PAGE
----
When he’s good, Ridley Scott can change filmgoing forever (eg. “Alien”, “Blade Runner”, “Gladiator”). When he’s bad, he’s just extremely mediocre (eg. “1492”, “G.I. Jane”, “White Squall”). That being the case, ‘Matchstick’ is then an example of Scott at his worst.
The two films many will compare this to are “Adaptation” as this is yet another Nic Cage oddball nervous character comedy (he’s the new Woody Allen), and “Catch Me If You Can” as like Spielberg its a light-hearted caper romp from a director better known for more serious epic dramas & actioneers with an FX bent. Both those movies are far superior to this poor man’s Grifters, its a low-rent comedy/drama that without its star power would be nothing more than a cable movie at best in regards to its material (explains why I nearly fell asleep twice at the screening, the first time I’ve done that in a cinema in an age).
Scott as a director is interesting. Most of the time he’s great – he understands pacing, isn’t afraid to try new things and best of all has a strong visual artistry. However he’s also at whim of the script and his few bad films aren’t bad per se but commit a far worse crime – they’re boring. Here though with his limitations to Cage’s apartment, office and some mundane locales like a domestic airport, even Scott’s sense of visuals can’t hide the fact that this feels very cheap.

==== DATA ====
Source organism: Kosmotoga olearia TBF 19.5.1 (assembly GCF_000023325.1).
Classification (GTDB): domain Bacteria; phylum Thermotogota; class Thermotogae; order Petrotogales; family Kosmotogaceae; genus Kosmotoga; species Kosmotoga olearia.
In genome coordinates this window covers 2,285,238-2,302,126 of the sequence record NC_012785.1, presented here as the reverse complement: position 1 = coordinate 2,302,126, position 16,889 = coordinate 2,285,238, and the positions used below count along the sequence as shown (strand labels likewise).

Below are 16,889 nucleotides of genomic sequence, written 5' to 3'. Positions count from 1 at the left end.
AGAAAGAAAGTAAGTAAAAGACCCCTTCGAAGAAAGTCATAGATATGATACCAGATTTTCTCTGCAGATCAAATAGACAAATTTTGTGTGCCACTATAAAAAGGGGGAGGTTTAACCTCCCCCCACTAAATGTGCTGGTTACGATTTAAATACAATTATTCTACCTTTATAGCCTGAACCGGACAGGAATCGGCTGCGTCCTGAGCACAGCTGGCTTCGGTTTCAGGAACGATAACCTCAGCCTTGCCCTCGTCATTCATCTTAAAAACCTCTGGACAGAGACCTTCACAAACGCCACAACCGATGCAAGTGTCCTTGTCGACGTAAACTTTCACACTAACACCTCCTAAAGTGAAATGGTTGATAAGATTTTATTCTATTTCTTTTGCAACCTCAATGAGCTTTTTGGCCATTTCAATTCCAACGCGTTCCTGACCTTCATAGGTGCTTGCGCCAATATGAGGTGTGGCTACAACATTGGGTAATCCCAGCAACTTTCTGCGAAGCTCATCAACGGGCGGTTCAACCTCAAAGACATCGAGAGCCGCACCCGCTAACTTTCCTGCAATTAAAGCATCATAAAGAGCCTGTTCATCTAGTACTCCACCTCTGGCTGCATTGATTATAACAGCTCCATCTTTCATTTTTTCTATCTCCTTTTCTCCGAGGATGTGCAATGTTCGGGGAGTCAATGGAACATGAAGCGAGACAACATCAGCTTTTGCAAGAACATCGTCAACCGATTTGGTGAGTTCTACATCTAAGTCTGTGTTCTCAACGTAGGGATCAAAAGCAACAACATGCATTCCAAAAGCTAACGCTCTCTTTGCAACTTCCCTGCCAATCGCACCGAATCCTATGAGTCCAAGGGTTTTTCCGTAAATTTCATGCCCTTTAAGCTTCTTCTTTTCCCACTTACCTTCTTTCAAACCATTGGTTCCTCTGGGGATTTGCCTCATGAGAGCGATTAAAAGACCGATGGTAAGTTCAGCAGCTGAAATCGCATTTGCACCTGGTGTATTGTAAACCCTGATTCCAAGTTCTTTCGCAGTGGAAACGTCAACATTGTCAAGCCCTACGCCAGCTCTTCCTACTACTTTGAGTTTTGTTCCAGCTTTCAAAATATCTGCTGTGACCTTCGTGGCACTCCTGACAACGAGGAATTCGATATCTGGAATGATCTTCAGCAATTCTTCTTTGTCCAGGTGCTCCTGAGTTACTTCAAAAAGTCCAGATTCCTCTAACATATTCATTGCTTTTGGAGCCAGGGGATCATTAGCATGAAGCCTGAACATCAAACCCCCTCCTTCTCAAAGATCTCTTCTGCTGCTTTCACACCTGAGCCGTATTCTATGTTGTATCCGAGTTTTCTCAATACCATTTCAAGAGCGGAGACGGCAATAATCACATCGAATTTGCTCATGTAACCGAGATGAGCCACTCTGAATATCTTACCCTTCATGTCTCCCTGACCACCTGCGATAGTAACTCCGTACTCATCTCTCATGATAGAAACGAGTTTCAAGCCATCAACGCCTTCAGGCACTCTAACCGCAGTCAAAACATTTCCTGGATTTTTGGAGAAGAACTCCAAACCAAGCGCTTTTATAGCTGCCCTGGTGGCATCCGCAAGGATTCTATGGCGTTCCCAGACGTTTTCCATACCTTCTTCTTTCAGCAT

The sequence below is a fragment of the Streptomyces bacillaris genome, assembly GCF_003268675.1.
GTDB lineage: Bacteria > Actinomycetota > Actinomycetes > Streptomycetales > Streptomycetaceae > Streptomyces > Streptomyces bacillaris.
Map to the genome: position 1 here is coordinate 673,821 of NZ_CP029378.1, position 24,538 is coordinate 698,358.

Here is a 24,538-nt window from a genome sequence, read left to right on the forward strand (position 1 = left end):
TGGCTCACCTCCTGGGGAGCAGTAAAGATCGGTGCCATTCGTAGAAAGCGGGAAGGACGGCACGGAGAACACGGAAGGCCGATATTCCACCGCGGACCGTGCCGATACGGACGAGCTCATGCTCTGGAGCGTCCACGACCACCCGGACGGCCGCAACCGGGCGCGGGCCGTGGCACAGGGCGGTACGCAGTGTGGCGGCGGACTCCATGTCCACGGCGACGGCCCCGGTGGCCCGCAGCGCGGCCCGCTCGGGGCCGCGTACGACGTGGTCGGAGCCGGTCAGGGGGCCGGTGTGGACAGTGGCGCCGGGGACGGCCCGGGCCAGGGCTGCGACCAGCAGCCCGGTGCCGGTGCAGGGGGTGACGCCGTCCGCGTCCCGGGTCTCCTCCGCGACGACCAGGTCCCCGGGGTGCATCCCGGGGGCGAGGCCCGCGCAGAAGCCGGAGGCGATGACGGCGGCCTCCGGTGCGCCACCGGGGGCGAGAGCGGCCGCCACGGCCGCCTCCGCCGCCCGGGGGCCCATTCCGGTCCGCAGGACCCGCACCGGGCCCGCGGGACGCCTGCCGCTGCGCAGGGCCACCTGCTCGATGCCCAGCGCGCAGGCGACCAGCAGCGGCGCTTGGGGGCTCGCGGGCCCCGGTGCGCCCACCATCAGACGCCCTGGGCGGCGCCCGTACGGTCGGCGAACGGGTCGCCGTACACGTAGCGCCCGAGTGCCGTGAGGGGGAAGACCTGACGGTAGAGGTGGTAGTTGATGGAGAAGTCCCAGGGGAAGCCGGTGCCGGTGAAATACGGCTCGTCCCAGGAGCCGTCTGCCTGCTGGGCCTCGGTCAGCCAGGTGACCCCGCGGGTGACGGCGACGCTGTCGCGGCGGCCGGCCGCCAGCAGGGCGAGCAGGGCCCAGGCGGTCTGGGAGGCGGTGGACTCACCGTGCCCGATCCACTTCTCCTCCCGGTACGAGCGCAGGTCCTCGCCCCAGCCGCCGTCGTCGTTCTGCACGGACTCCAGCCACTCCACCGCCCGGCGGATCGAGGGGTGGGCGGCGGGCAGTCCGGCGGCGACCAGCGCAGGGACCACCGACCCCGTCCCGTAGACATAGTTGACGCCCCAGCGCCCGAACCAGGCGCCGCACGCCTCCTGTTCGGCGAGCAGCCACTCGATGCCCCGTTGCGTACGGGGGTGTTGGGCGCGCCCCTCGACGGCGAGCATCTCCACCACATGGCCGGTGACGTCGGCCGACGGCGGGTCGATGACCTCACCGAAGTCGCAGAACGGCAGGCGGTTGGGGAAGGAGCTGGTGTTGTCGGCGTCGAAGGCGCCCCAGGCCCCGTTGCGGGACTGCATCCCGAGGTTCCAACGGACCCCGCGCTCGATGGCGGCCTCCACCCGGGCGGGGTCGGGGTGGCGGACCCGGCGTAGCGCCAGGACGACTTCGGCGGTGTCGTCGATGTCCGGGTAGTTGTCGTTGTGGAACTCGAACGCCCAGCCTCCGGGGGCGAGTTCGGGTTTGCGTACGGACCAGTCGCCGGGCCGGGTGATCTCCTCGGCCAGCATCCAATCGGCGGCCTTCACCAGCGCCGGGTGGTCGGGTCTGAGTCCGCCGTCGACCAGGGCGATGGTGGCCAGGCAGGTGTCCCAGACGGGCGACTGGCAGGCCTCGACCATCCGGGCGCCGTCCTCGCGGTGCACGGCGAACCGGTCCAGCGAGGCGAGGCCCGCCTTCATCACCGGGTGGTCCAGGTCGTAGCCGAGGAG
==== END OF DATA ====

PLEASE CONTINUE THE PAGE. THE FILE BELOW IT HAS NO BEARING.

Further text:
It starts out as a film about low-rent con artists but then tries adding family drama, a touch of “Analyze This” style neuroses humour, and then in its second-half a not so great scheme in the mix. It never really gets the mix quite right and suffers as a result, especially when compared to the similar but much better con-artist movie this year – “Confidence”.
Like that movie, the strengths of this film comes from the performances. Though his character is no Charlie Kaufman, Cage still gives Frank a decent set of neuroses and manages to make many of the films slower scenes bearable. Rockwell once again shines in a supporting part here, even if he’s given VERY little to do. Lohman delivers a remarkable turn for a young girl and its the scenes between her and Cage which somewhat redeem this from being a total wash.
The ‘I just discovered I’ve got a daughter’ subplot is one of the few things here which doesn’t feel forced and demonstrates some well-played character interaction. Its a shame that as the film progresses, that falls to the wayside and ultimately sabotages itself. This has been in the can for a while which is understandable as its a hard film to market and has a limited appeal. This is going to be one of those films you’ll either love or despise – count me in the latter.